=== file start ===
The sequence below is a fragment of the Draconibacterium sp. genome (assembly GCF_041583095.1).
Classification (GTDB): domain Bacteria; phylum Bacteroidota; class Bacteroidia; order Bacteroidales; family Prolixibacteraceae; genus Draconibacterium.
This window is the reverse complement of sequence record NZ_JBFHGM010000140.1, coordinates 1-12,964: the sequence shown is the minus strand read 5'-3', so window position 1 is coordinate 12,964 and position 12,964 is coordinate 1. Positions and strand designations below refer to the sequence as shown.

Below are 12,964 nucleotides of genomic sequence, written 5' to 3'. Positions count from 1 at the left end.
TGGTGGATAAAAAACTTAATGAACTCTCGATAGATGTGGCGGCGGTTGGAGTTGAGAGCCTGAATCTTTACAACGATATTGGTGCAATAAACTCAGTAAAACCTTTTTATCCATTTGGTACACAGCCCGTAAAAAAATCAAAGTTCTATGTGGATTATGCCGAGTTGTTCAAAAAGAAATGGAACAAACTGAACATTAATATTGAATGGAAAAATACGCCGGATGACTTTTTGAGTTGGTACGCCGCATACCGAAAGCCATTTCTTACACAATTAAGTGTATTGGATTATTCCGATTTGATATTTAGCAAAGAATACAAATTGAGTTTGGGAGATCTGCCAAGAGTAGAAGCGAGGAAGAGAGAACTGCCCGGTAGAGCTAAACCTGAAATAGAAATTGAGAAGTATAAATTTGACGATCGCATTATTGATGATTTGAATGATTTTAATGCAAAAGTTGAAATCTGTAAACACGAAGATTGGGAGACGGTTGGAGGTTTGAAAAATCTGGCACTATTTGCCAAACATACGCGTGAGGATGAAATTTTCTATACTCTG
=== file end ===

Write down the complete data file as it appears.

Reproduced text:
The sequence below is a fragment of the Draconibacterium sp. genome (assembly GCF_041583095.1).
Classification (GTDB): domain Bacteria; phylum Bacteroidota; class Bacteroidia; order Bacteroidales; family Prolixibacteraceae; genus Draconibacterium.
This window is the reverse complement of sequence record NZ_JBFHGM010000140.1, coordinates 1-12,964: the sequence shown is the minus strand read 5'-3', so window position 1 is coordinate 12,964 and position 12,964 is coordinate 1. Positions and strand designations below refer to the sequence as shown.

Below are 12,964 nucleotides of genomic sequence, written 5' to 3'. Positions count from 1 at the left end.
TGGTGGATAAAAAACTTAATGAACTCTCGATAGATGTGGCGGCGGTTGGAGTTGAGAGCCTGAATCTTTACAACGATATTGGTGCAATAAACTCAGTAAAACCTTTTTATCCATTTGGTACACAGCCCGTAAAAAAATCAAAGTTCTATGTGGATTATGCCGAGTTGTTCAAAAAGAAATGGAACAAACTGAACATTAATATTGAATGGAAAAATACGCCGGATGACTTTTTGAGTTGGTACGCCGCATACCGAAAGCCATTTCTTACACAATTAAGTGTATTGGATTATTCCGATTTGATATTTAGCAAAGAATACAAATTGAGTTTGGGAGATCTGCCAAGAGTAGAAGCGAGGAAGAGAGAACTGCCCGGTAGAGCTAAACCTGAAATAGAAATTGAGAAGTATAAATTTGACGATCGCATTATTGATGATTTGAATGATTTTAATGCAAAAGTTGAAATCTGTAAACACGAAGATTGGGAGACGGTTGGAGGTTTGAAAAATCTGGCACTATTTGCCAAACATACGCGTGAGGATGAAATTTTCTATACTCTG